# Poisson Lie group

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A Lie group $G$ with a Poisson structure $P$ which is compatible with the group multiplication, i.e., the multiplication $G \times G \rightarrow G$ is a Poisson mapping, where $G \times G$ is the product Poisson manifold (cf. Poisson algebra).

The corresponding infinitesimal object is a Lie bialgebra (see Quantum groups) $( \mathfrak g, \gamma )$, called the tangent Lie bialgebra of $( G,P )$. Here, $\mathfrak g$ is the Lie algebra of the Lie group $G$ and the linear mapping $\gamma : \mathfrak g \rightarrow {\Lambda ^ {2} \mathfrak g }$ is defined to be the linearization of $P$ at the identity of the group; it is a Lie-algebra $1$-cocycle with respect to the adjoint action (because of the compatibility condition) and a Lie cobracket, i.e., its transpose is a Lie bracket on the dual $\mathfrak g ^ {*}$ of $\mathfrak g$. Conversely, any Lie bialgebra can be integrated to a unique (up to isomorphism) connected and simply connected Poisson Lie group.

To each Lie bialgebra structure on $\mathfrak g$ there corresponds a Lie bialgebra structure $( \mathfrak g ^ {*} , \gamma ^ {*} )$ on $\mathfrak g ^ {*}$, called the dual of $( \mathfrak g, \gamma )$, and a Lie bialgebra structure on $\mathfrak g \oplus \mathfrak g ^ {*}$, called the double of $( \mathfrak g, \gamma )$. Therefore, each Poisson Lie group $( G, P )$ has a dual $( G ^ {*} , P ^ {*} )$, and a double, with underlying manifold $G \times G ^ {*}$. There are Poisson actions of $G$ on $G ^ {*}$, and of $G ^ {*}$ on $G$, called the dressing actions. The symplectic leaves of the Poisson manifold $( G,P )$ are the orbits of the dressing action of $G ^ {*}$.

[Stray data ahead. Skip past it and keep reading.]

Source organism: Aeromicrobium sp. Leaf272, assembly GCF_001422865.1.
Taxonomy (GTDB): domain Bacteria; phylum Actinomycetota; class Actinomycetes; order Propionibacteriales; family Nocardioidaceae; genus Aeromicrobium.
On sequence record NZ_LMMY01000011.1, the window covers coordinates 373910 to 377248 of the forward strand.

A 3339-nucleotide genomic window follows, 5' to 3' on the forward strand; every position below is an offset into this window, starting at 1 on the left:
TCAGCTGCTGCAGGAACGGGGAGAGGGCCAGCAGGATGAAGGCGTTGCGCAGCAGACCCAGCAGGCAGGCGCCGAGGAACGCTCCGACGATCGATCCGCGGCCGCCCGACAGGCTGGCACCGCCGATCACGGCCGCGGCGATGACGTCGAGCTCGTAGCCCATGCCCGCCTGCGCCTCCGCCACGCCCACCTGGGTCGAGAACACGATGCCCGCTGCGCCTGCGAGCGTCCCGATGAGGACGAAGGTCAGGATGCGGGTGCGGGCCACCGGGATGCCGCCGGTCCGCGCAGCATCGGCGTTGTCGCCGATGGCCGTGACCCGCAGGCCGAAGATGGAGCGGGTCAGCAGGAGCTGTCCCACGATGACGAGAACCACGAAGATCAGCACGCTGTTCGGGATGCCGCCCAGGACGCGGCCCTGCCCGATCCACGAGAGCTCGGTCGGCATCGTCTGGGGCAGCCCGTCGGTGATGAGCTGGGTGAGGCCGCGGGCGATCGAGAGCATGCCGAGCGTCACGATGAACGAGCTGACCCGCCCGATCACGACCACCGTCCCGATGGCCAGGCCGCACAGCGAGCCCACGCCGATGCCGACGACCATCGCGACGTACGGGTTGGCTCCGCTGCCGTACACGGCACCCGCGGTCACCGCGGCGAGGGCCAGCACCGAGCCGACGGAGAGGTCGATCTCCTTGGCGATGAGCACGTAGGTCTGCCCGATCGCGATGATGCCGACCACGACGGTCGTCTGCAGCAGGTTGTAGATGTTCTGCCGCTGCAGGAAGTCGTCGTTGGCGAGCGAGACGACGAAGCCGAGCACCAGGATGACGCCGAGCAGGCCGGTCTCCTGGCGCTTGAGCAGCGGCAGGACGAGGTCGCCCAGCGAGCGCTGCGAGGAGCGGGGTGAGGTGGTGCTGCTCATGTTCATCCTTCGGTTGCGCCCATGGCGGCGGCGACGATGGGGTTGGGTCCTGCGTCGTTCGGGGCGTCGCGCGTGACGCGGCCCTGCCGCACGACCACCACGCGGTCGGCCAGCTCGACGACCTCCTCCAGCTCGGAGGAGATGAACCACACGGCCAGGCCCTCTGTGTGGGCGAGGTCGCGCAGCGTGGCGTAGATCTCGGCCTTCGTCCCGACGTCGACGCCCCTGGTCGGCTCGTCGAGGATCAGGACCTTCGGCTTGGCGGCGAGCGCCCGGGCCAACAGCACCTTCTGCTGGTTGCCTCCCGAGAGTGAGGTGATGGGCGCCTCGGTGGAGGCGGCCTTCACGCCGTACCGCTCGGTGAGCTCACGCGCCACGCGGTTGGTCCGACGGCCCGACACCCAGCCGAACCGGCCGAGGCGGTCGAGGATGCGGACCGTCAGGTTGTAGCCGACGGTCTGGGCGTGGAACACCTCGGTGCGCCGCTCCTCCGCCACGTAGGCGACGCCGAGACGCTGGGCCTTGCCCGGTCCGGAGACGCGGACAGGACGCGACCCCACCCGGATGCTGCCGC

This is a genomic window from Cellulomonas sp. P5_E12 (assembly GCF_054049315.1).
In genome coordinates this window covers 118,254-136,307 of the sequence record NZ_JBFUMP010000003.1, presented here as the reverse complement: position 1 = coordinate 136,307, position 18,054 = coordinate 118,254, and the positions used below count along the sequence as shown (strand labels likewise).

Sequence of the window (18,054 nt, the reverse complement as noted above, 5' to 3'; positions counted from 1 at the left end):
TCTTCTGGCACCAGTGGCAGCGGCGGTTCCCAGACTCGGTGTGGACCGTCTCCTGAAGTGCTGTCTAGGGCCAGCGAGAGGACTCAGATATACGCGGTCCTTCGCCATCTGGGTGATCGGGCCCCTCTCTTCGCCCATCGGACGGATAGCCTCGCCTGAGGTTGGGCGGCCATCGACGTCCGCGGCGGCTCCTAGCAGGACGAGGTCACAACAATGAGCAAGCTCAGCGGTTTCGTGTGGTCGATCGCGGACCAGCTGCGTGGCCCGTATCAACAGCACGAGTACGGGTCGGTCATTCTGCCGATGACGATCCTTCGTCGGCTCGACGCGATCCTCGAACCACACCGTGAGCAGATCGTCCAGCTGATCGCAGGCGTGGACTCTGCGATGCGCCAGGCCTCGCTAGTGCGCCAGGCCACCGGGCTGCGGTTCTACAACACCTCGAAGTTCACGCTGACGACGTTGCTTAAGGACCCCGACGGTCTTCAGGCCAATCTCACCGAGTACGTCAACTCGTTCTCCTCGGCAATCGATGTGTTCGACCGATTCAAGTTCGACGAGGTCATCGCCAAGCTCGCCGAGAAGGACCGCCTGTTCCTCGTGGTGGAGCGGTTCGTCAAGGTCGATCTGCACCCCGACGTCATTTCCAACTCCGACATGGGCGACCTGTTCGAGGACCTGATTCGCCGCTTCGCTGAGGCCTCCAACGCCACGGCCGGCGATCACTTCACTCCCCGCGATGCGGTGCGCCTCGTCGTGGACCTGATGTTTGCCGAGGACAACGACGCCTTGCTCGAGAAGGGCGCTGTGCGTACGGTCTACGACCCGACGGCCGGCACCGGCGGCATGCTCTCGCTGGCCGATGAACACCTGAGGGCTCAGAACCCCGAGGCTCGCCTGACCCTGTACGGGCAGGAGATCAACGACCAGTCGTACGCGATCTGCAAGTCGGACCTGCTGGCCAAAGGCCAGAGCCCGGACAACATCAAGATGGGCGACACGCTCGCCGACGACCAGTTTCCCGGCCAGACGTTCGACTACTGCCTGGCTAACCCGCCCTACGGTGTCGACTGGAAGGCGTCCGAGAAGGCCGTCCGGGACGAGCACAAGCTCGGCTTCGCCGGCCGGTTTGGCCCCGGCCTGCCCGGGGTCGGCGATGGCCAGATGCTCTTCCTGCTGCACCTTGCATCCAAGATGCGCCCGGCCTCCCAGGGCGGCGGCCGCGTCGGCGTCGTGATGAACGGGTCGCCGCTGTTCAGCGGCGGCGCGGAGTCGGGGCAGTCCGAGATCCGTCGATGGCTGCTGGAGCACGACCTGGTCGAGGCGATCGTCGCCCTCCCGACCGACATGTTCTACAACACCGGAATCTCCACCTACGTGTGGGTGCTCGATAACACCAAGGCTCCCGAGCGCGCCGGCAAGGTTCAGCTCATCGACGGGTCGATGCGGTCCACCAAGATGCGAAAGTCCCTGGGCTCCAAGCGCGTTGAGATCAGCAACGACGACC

An element $r \in \Lambda ^ {2} \mathfrak g$ is called a solution of the classical (respectively, generalized) Yang–Baxter equation if the algebraic Schouten bracket $[r,r]$ of $r$ with itself vanishes (respectively, is ad-invariant). A solution $r \in \Lambda ^ {2} \mathfrak g$ of the classical Yang–Baxter equation is also called a triangular $r$-matrix. A solution of the generalized Yang–Baxter equation defines a Lie bialgebra structure on $\mathfrak g$, and a Poisson Lie structure on any Lie group $G$ with Lie algebra $g$. In particular, a triangular $r$-matrix defines both a left-invariant and a right-invariant Poisson structure on $G$ whose difference is a Poisson Lie structure. An element $r \in \mathfrak g \otimes \mathfrak g$ with an invariant symmetric part $s$ is called a quasi-triangular $r$-matrix if it satisfies $[a, a] = - [s, s]$, where $a$ is its skew-symmetric part and $[s, s]$ is the ad-invariant element in $\Lambda ^ {3} g$, defined by $[s, s] ( \xi, \eta, \zeta ) = \langle {\zeta, [s \xi, s \eta] } \rangle$, for $\xi, \eta, \zeta \in \mathfrak g$. Thus, the skew-symmetric part of a quasi-triangular $r$-matrix defines a Poisson Lie structure on $G$. The equation $[a, a] = - [s, s]$, which reduces to $[r, r] = 0$ when $r = a \in \Lambda ^ {2} \mathfrak g$, is variously called the classical Yang–Baxter equation, for $r = a + s$, or the modified Yang–Baxter equation, for $a$. It is usually written in the form $[r _ {12 } ,r _ {13 } ]+[r _ {12 } ,r _ {23 } ]+[r _ {13 } , r _ {23 } ] = 0$.